Proposed predator study would make Pennsylvania Game Commission look bad
Do you think deer are more important than bears, bobcats and coyotes? Many hunters would readily answer "yes" to that question.
Do you think, to protect deer fawns, many more bears, bobcats and coyotes should be killed? Again, some – perhaps even many – hunters would say "yes." I doubt the general public would agree.
Related to those questions, Pennsylvania Game commissioners participated in an interesting conversation about a proposed predator study at their May 19 work session in Harrisburg. I wrote a thorough news story about the discussion and a column about what it might mean to hunters – both of which appear in the June 4 issue of the newspaper – but this is a good place to examine the subject further.
The study, which as proposed would unfold over five years and cost a whopping $3.9 million, begs the question, what's the value of a white-tailed deer compared to that of a black bear, bobcat or coyote? And how far are Pennsylvanians willing to go to protect deer at the expense of those other species?
Right now, an average one out of two fawns does not live to see its first birthday in the Keystone State, and of those that fall victim to predators, by far most die in the first three months of their lives. Recent research in the Southeast and Upper Peninsula of Michigan has painted an even grimmer picture, showing that three out of four fawns are killed.
The predator study discussed by game commissioners – which will never be done because of its price tag and the controversy it would generate – is aimed at determining what impact predators are having on deer populations and what, if anything, can or should be done to minimize predation. That topic has often been debated by biologists, commissioners, sportsmen and lawmakers.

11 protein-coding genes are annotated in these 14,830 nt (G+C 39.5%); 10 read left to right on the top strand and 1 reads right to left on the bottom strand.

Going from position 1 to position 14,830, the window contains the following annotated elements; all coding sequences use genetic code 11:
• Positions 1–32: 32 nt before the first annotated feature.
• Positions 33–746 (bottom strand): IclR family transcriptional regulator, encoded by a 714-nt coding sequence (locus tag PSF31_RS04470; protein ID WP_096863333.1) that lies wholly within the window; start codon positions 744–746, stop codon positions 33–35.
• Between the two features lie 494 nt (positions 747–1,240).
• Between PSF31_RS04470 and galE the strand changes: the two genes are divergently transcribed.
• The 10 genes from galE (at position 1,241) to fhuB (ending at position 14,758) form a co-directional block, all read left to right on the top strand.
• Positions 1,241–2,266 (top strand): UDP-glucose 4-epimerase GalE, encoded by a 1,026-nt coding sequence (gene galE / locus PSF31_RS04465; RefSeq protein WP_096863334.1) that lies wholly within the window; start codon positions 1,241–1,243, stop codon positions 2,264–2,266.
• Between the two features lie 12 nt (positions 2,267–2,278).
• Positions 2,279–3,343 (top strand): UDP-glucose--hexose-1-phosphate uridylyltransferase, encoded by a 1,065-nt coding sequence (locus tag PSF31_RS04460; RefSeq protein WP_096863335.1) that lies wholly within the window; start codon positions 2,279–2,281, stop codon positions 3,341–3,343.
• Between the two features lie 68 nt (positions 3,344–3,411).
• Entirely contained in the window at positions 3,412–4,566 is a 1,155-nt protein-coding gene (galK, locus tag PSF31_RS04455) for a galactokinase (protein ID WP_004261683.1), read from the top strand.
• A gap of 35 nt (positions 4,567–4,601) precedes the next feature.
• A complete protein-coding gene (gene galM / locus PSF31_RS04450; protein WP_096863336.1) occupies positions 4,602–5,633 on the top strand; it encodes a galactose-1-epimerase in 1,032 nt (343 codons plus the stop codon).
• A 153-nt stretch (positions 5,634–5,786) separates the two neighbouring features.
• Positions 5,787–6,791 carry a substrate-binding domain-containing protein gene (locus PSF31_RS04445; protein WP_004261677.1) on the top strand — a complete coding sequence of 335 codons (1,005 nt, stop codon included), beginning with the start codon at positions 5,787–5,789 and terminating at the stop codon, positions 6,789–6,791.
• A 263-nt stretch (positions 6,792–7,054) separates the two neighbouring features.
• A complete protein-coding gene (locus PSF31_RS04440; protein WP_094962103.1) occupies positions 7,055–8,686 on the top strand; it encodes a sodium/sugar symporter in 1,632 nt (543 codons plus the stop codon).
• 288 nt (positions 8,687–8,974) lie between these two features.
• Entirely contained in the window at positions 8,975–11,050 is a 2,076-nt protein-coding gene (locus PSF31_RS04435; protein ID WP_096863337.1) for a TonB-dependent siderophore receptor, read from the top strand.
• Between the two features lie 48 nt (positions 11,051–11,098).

In fact a bill was recently introduced in the state House that would create a bounty on coyotes. Because enough people know that bounties on coyotes have proven not to work in other places, I don't think the bill will ever become a law, but it shows the frustration folks feel about fawn predation.
The proposed predator study would seek to answer three questions:
- Is predation on fawns by black bears and coyotes compensatory, meaning that if you lowered the population of one predator, would populations of the other increase and result in as many dead fawns as ever?
- Does eliminating predators lead to more deer still alive when the fall hunting seasons arrive?
- And is there a way to control predators efficiently enough to increase deer populations on a scale hunters could notice?
The research would be carried out in three 150-square-mile blocks in Wildlife Management Unit 2G in northcentral Pennsylvania. One would be a control area, where no predator controls would be enacted. Biologists would spend two years reducing black bear populations — by as much as 50 percent — in one of the other areas while trying to do the same with coyotes in the other. They'd go after both predators in each area in the next two years.
Hunters, using longer seasons, would be the tool for reducing bear numbers. Coyotes, which already can be hunted 24 hours a day, 365 days a year, would be eliminated by full-time trappers working year-round.
I shouldn't admit it, but the proposed study seems like a wacky scheme to me. And it would be a public relations nightmare for the Game Commission.
But it is also thought provoking.